Yeah, there’s that. Even if it were possible to evade every soldier in that hospital and slip into the operating room undetected, would Joel have taken the three hours to do it? With alarms going off, and the possibility that at any moment, Ellie could be dying? Naw.

I don’t generally read game wikis while I’m playing a game, so I guess in that sense I feel they’d make the experience of playing it less engaging. Once I’m done, I might read up on things I missed, paths not taken, etc., and I don’t find at that point that it detracts significantly from my experience of what I did. I mean, maybe I have regrets (“oh man, I didn’t have to brutally murder two doctors?”), but that doesn’t make the thing that I did experience any less engaging.

I don’t know what devs think about wikis. Perhaps Buttons will weigh in.

I could see someone being either unhappy with it (“all these things we meant for you to actually do the work to find in-game are just listed out there!”), or happy with it (“all that hard work I did on X thing is recognized somewhere and more people will be aware of it!”), or neutral (“do your own thing, player…do your own thing”).

Butch:

Exactly. I was in a state of parental rage. Guns ablazing. Hell, I was in such a rush I think I missed an artifact or two. Joel would have done the same.

Fair enough as a wiki policy. I try not to wiki during, unless I am really having a reaper moment. Then you sorta have to. Stupid reaper moments.

Knowing Buttons, he’s neutral. Knowing Buttons, he’s thinking “Wikis?”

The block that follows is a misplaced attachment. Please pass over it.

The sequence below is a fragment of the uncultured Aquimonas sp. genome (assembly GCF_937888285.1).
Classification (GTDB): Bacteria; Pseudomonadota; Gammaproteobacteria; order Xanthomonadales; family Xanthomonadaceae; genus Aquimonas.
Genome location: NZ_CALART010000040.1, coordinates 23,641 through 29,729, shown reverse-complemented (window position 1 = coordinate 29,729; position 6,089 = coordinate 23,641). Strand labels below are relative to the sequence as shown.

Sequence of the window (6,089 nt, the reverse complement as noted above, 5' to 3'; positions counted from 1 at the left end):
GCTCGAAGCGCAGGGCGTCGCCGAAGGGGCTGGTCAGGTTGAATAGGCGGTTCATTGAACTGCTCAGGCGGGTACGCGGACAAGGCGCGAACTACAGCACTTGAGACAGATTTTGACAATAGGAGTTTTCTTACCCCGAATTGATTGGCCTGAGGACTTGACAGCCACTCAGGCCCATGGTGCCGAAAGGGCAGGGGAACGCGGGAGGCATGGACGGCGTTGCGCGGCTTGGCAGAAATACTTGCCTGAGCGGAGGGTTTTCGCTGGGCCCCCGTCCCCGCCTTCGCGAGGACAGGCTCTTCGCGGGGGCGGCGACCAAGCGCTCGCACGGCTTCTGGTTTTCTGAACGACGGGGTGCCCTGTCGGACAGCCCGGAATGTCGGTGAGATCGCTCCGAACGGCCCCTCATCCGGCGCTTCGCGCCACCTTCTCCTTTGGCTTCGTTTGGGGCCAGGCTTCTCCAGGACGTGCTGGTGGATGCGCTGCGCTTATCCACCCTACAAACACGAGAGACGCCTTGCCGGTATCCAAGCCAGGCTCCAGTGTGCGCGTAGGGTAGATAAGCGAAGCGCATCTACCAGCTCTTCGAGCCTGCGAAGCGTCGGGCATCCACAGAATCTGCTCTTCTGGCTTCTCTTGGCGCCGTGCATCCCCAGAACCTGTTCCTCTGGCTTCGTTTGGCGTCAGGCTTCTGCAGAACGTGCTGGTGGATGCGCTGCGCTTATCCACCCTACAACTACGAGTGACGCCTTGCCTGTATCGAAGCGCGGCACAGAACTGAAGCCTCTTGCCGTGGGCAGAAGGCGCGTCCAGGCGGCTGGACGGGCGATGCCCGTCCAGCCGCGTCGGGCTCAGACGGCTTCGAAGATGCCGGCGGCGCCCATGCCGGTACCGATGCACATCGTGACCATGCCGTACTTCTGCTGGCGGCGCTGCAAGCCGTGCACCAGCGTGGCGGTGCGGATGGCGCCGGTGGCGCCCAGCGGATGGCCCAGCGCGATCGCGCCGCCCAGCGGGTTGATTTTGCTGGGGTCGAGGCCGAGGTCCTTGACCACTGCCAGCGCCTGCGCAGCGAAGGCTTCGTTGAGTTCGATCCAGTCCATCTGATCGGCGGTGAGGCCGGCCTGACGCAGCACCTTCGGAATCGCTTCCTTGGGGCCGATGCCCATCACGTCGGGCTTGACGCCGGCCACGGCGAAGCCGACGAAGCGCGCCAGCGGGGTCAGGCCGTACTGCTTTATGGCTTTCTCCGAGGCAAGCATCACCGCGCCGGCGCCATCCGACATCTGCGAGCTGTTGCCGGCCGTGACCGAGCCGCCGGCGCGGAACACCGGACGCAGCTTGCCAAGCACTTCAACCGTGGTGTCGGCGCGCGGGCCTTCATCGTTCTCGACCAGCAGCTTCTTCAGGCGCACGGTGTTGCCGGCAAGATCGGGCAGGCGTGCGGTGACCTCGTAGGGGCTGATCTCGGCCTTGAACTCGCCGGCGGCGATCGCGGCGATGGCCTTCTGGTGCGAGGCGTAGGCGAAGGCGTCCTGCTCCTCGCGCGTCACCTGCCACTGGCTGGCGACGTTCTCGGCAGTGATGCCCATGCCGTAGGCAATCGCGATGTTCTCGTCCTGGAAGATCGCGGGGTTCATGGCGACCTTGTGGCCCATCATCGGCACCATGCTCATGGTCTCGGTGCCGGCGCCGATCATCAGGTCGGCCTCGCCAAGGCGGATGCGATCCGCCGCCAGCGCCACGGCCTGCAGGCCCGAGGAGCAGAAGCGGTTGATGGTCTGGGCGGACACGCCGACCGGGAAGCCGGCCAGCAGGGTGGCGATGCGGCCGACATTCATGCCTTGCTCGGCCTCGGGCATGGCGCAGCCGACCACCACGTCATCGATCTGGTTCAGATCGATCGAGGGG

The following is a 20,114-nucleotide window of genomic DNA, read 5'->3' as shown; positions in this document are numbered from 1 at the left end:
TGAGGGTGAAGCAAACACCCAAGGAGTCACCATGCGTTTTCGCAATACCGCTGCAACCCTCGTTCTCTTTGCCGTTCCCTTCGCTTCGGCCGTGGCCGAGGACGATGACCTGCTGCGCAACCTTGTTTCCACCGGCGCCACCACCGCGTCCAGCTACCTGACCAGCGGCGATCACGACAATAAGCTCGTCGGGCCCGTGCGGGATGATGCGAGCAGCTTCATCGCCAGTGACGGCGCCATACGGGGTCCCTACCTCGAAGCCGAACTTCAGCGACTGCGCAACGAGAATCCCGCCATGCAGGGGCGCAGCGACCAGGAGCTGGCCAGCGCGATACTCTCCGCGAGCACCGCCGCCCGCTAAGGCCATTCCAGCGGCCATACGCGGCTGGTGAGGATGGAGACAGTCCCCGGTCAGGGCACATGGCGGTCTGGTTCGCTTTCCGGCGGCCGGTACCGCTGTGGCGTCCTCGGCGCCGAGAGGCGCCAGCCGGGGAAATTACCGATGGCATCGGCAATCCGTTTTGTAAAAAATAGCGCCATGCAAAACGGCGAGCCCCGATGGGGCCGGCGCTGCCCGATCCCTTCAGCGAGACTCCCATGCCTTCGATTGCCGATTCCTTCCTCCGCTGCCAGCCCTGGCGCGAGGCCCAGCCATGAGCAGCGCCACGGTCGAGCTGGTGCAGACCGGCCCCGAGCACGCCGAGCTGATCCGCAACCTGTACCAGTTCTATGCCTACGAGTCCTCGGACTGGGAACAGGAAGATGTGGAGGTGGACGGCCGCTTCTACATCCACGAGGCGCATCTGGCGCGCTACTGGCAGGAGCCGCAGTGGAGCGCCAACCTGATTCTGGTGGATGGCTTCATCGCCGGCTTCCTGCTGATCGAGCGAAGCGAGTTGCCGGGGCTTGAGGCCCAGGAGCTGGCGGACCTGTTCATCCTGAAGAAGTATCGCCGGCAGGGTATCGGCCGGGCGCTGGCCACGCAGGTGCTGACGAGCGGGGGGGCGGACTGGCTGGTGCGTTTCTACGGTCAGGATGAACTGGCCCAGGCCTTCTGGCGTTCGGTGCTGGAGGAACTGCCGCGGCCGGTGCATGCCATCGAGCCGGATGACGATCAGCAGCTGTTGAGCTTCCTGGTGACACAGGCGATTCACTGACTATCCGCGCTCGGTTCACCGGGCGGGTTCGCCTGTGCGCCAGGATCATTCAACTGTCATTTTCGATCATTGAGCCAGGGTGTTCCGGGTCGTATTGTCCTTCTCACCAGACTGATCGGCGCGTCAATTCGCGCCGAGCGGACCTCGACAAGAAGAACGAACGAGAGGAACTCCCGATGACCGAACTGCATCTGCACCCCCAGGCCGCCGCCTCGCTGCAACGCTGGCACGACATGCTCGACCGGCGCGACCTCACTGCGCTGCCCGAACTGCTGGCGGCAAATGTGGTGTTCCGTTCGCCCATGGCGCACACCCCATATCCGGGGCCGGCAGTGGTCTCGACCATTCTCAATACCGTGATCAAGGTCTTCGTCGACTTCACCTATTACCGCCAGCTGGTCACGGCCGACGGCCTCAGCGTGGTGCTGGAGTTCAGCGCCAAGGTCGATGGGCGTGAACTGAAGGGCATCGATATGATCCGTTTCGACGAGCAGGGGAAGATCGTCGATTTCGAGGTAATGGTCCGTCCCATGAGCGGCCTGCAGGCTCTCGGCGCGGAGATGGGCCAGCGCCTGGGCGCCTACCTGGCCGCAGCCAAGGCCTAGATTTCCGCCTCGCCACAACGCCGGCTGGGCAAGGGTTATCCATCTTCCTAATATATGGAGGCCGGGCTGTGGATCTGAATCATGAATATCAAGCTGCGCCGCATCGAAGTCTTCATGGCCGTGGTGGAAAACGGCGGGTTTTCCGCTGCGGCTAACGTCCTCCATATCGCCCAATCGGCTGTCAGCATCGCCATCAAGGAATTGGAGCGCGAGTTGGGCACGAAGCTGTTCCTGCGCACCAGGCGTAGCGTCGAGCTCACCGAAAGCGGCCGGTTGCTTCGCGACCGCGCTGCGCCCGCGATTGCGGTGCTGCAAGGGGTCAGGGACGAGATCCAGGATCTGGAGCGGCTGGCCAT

Feminina:

That’s true, I do occasionally look something up if I just can’t get past it and need the wiki to tell me “look under that big rock, dummy,” or whatever. But by that point, sheer frustration has already broken your engagement with the game, right?

We wiki to get BACK to the flow!

It’s all in how you use it.

And hell, even if someone wants to use the walkthrough to plot out their every move in advance, if that’s what they enjoy about the game, go for it. Some people don’t like surprises. Doesn’t bother me none.

Butch:

Yup. Reaper moments break the flow, they do. And enrage one, and not in the good save the kid way. Bad rage.

What I will NEVER get is the people who use the wiki just to get trophies. I mean, trophies are weird enough, but cheating to get them? What the hell?

Feminina:

Seriously, those weird freaks who spend all their time on the wiki trying to figure out exactly where to go to pick up the right quests to get some cheaty platinum trophy are the biggest losers of all.

Heeeeeyyy…

[Note: Feminina is currently in the middle of a calculated, wiki-informed trophy hunt in hopes of gaining Platinum in Skyrim, just because]

Butch:

Games. Always making us reflect on our flaws.

Feminina:

They’re tools for introspection and self-discovery, is what they are.

Violence? What violence? I just play games to better understand myself as a person.